We are far gone and going deeper fast.
Didn't take the spineless molluscs very long to pull the only stunt that their hindbrains can still generate.
How are Ukraine and Lybia coming btw? More 100% Euro-Successes that will blow in our faces like overcooked pastrami. Don't even mention the Euro-destroying Draghi on the economics front.
1) "Bubble blowout soon, fellow CES explorer!!"
2) "Oh really, when?"
If suspect a few Reg-critical commentariat contributions as to the general tone of the Reg-issued article felt as being needlessly dismissive of the BBC contribution to general consumer device knowledge fell under the wrath of a passing moderator?
I am not sure how to feel about this?
Energy density of a low-end battery: 360 kJ/kg
Mass of a battery 100g => 36kJ in that battery
Charging time: 60s => 600W go through the wireless interface?
On the front of today's New York Times business section is a remarkable—or should I say remarkably unremarkable—news article whose entire premise, unchallenged in the course of 1,341 words and input from 10 sources, is that more government spending is a very good thing because it leads to more government jobs and therefore helps the economy. Hooray! (...)
Credit where it's due: As government-spending euphemisms go, "preserving the wow factor" is surely in the Top 20...
I have only four questions for the NYT and those who agree with its premise that the more government spends, the more prosperous we are:
1) Why were states not measurably more prosperous after increasing government spending by more than 80 percent in real terms between 2003 and 2007?
2) Between the time of Bill Clinton's last submitted budget of $1.8 trillion, and Barack Obama's first submitted budget of $3.6 trillion, did the average American become more or less prosperous?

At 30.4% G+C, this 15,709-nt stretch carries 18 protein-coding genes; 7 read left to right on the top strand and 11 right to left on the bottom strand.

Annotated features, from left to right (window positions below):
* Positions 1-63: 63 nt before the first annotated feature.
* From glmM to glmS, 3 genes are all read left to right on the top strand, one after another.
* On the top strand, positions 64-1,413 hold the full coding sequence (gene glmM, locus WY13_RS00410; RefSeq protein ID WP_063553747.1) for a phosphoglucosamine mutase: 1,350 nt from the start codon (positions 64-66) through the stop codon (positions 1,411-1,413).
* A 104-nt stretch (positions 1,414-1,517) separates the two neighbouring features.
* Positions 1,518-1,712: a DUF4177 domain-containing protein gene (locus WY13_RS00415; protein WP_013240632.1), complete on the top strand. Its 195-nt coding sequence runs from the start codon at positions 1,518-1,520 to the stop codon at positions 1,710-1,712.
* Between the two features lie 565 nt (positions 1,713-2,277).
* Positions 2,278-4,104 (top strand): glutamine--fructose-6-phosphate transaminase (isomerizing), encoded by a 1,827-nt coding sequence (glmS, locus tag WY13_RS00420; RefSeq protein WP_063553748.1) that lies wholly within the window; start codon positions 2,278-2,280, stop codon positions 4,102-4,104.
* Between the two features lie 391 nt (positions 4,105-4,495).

3) The United States after World War II, Canada in the 1990s, and Australia in the 1980s all became significantly more prosperous—despite ample warnings to the contrary—after cutting, not increasing, government spending. Wha' happen?
4) Is there a ceiling on what percentage of GDP the government should account for, and if so why should there be one, and where should it be?
Hitch your bandwagon onto this Japanese Company Event. There are a few billion in freshly printed subsidies in the air and voters to be seduced with random promises.
What the hell, what the hell, what the hell?
A dicarbon molecule is blasted off the comet surface by solar radiation. At that point the molecule has a kinetic energy larger than or equal to the mean kinetic energy of a molecule of a container of dicarbon at 3650°C. As this is a "no pressure" environment where kinetic energy is likely to be retained instead of being exchanged with nearby molecules, it will most likely wander off into interplanetary spaces instead of cool off and re-form carbon as it would do in a closed flask in a lab.
Next you will tell me MBAs are for cargo cultists so challenged that they need the voodoo spelled out for them?